Lomography Sprocket Rocket
Analogue camera maker Lomography (or Lomo, to those in the know) has been driving the public's desire for retro cameras for a while now. Following on from the sucess of its first product (the LC-A+) and it's popular Diana F+ and Diana Mini models, the brand has introduced the Sprocket Rocket.
The latest addition to Lomo's fast-expanding lineup of analogue snappers, the new model uses an extra-wide lens to capture panoramic shots and, as the name suggests, the camera uses the full size of the film including the sprocket holes and numbering at the edge. The additon of a rewind dial makes it possible for you to wind the film backwards as well as forwards between frames in order to get some really interesting effects. We recently reviewed the Lomo 360 Spinner - a 360-degree panoramic camera. While it's a great piece of kit, it is slightly bulky and cumbersome, while the newer Sprocket Rocket offers panoramic pictures (albeit not full 360-degrees) in a much more compact product.
Some models in the Lomo range use 120mm film that's notoriously hard to track down, unless you're lucky enough to live near one of the Lomo stores. Thankfully, the Sprocket Rocket uses conventional 35mm variety that can be picked up easily from anywhere that sells camera film, such as the chemist. If you're used to the simplicity of popping an SD card into your digital camera, then the idea of loading a film might sound mildly scary, not to mention ridiculously old-fashioned. Rest assured that getting your film in place is absolute child's play on the Sprocket Rocket. All you need to do is remove the back door of the camera, lift the winding knob, pop the film in, attach to the take-up spool on the right and wind on slightly to make sure it's firmly attached. If you follow the enclosed instructions, then you really can't go wrong.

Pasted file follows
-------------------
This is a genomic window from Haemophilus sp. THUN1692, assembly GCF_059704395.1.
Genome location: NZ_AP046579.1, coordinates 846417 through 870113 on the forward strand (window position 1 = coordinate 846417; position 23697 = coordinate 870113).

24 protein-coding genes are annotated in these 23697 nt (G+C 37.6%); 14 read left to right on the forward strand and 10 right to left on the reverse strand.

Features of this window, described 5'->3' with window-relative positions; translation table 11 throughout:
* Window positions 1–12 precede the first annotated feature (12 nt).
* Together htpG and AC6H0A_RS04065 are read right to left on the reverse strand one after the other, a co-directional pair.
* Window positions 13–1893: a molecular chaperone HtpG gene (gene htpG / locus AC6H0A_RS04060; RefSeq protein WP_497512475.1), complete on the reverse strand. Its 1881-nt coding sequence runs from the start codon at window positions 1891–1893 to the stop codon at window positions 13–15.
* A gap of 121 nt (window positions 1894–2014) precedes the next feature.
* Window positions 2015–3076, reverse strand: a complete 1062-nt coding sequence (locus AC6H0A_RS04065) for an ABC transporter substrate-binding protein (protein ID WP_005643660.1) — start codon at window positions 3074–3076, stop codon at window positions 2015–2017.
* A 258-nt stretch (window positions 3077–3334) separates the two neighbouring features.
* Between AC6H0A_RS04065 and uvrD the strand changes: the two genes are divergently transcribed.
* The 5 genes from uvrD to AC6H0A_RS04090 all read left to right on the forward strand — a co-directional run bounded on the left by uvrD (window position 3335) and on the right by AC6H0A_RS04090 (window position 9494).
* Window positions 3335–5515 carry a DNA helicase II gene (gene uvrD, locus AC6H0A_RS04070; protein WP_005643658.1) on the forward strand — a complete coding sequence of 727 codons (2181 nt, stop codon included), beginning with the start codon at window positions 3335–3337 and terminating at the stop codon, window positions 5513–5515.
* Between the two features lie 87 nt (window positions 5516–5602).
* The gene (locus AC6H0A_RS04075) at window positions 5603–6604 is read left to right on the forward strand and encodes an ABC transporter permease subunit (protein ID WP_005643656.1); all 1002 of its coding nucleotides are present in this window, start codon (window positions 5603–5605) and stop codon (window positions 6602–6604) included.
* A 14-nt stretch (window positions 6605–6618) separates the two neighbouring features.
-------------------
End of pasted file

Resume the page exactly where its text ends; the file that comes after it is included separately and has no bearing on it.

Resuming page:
The camera itself is a thing of beauty, with its stylish black finish and 1940s styling, its looks like something out of a spy film or a Dick Tracy comic. Although predominantly plastic, the camera's chassis is reassuringly sturdy, and certainly more robust that some of the brand's cheaper models such as the Diana Mini.
Before you start shooting, you need to decide on what film to use. You already know that you need 35mm, but what speed is it best? The camera's settings have been designed to use with ISO 400 film, but we think that ISO 800 is probably more suitable as it's more light-sensitive and more likely to give you better (and brighter) results. Once you've selected your film and loaded it up you need to adjust the camera's basic settings. Don't panic, as there only a few things to tinker with and once you know what they are, you'll be up and running in no time. Firstly, you need to adjust the shutter setting, using the lever located on top of the lens. The N setting (1/100) is what you need for daytime snapshots, while the B setting (Bulb) is for unlimited indoor and nighttime exposures - simply keep your finger pressed down on the shutter release for as long as you would like to expose.
Secondly, you can adjust the aperture setting using the lever on the bottom of the lens. The Cloudy option (F/10.8) is for shooting indoors or with low light outside, while the Sunny setting is for when it's, er, sunny. We found it best to keep it on Cloudy pretty much all the time, unless it's a really, really bright day. Thirdly, you can tweak the focus using the ring on the front of the lens. You can choose the 0.6-1 metre setting for when you're taking close-up shots or opt for the 1 metre to infinity position for normal, mid-range and long-range shots.